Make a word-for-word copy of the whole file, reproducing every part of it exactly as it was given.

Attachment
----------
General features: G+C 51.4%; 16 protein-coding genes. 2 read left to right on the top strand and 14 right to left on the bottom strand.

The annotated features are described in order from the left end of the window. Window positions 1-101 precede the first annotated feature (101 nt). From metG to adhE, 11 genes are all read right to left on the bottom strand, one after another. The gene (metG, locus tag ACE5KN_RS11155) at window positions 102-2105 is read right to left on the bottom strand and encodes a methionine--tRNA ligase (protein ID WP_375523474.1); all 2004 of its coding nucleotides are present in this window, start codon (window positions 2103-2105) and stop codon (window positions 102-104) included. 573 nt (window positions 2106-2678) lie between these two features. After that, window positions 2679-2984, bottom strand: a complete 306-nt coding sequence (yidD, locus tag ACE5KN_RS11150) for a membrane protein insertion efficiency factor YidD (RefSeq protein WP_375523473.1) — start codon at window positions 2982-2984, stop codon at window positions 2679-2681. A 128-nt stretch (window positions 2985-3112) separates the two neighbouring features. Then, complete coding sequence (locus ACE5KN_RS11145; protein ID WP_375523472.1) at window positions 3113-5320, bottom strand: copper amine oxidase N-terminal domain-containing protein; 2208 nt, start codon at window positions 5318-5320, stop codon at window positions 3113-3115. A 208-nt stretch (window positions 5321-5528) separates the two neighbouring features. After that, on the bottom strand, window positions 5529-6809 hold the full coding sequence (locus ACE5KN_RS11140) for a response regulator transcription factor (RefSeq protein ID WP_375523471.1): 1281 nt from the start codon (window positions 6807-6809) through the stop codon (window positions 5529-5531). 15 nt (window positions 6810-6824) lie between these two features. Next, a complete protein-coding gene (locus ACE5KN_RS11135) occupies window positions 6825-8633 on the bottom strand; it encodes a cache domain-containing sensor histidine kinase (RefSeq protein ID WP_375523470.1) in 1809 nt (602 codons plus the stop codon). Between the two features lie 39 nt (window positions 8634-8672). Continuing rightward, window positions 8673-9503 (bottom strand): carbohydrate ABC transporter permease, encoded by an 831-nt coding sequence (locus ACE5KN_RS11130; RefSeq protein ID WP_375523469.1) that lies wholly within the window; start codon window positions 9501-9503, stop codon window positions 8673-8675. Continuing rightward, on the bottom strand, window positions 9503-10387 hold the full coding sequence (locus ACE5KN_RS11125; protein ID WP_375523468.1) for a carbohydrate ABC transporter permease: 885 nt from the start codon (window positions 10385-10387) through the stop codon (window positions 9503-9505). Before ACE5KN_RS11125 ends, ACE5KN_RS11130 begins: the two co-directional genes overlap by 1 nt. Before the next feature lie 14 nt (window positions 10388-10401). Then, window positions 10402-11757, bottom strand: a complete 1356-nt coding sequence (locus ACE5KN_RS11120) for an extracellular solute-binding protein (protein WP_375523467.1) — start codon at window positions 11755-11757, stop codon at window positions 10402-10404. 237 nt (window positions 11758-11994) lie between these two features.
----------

General features: G+C 51.4%; 16 protein-coding genes. 2 read left to right on the top strand and 14 right to left on the bottom strand.

The annotated features are described in order from the left end of the window. Window positions 1-101 precede the first annotated feature (101 nt). From metG to adhE, 11 genes are all read right to left on the bottom strand, one after another. The gene (metG, locus tag ACE5KN_RS11155) at window positions 102-2105 is read right to left on the bottom strand and encodes a methionine--tRNA ligase (protein ID WP_375523474.1); all 2004 of its coding nucleotides are present in this window, start codon (window positions 2103-2105) and stop codon (window positions 102-104) included. 573 nt (window positions 2106-2678) lie between these two features. After that, window positions 2679-2984, bottom strand: a complete 306-nt coding sequence (yidD, locus tag ACE5KN_RS11150) for a membrane protein insertion efficiency factor YidD (RefSeq protein WP_375523473.1) — start codon at window positions 2982-2984, stop codon at window positions 2679-2681. A 128-nt stretch (window positions 2985-3112) separates the two neighbouring features. Then, complete coding sequence (locus ACE5KN_RS11145; protein ID WP_375523472.1) at window positions 3113-5320, bottom strand: copper amine oxidase N-terminal domain-containing protein; 2208 nt, start codon at window positions 5318-5320, stop codon at window positions 3113-3115. A 208-nt stretch (window positions 5321-5528) separates the two neighbouring features. After that, on the bottom strand, window positions 5529-6809 hold the full coding sequence (locus ACE5KN_RS11140) for a response regulator transcription factor (RefSeq protein ID WP_375523471.1): 1281 nt from the start codon (window positions 6807-6809) through the stop codon (window positions 5529-5531). 15 nt (window positions 6810-6824) lie between these two features. Next, a complete protein-coding gene (locus ACE5KN_RS11135) occupies window positions 6825-8633 on the bottom strand; it encodes a cache domain-containing sensor histidine kinase (RefSeq protein ID WP_375523470.1) in 1809 nt (602 codons plus the stop codon). Between the two features lie 39 nt (window positions 8634-8672). Continuing rightward, window positions 8673-9503 (bottom strand): carbohydrate ABC transporter permease, encoded by an 831-nt coding sequence (locus ACE5KN_RS11130; RefSeq protein ID WP_375523469.1) that lies wholly within the window; start codon window positions 9501-9503, stop codon window positions 8673-8675. Continuing rightward, on the bottom strand, window positions 9503-10387 hold the full coding sequence (locus ACE5KN_RS11125; protein ID WP_375523468.1) for a carbohydrate ABC transporter permease: 885 nt from the start codon (window positions 10385-10387) through the stop codon (window positions 9503-9505). Before ACE5KN_RS11125 ends, ACE5KN_RS11130 begins: the two co-directional genes overlap by 1 nt. Before the next feature lie 14 nt (window positions 10388-10401). Then, window positions 10402-11757, bottom strand: a complete 1356-nt coding sequence (locus ACE5KN_RS11120) for an extracellular solute-binding protein (protein WP_375523467.1) — start codon at window positions 11755-11757, stop codon at window positions 10402-10404. 237 nt (window positions 11758-11994) lie between these two features.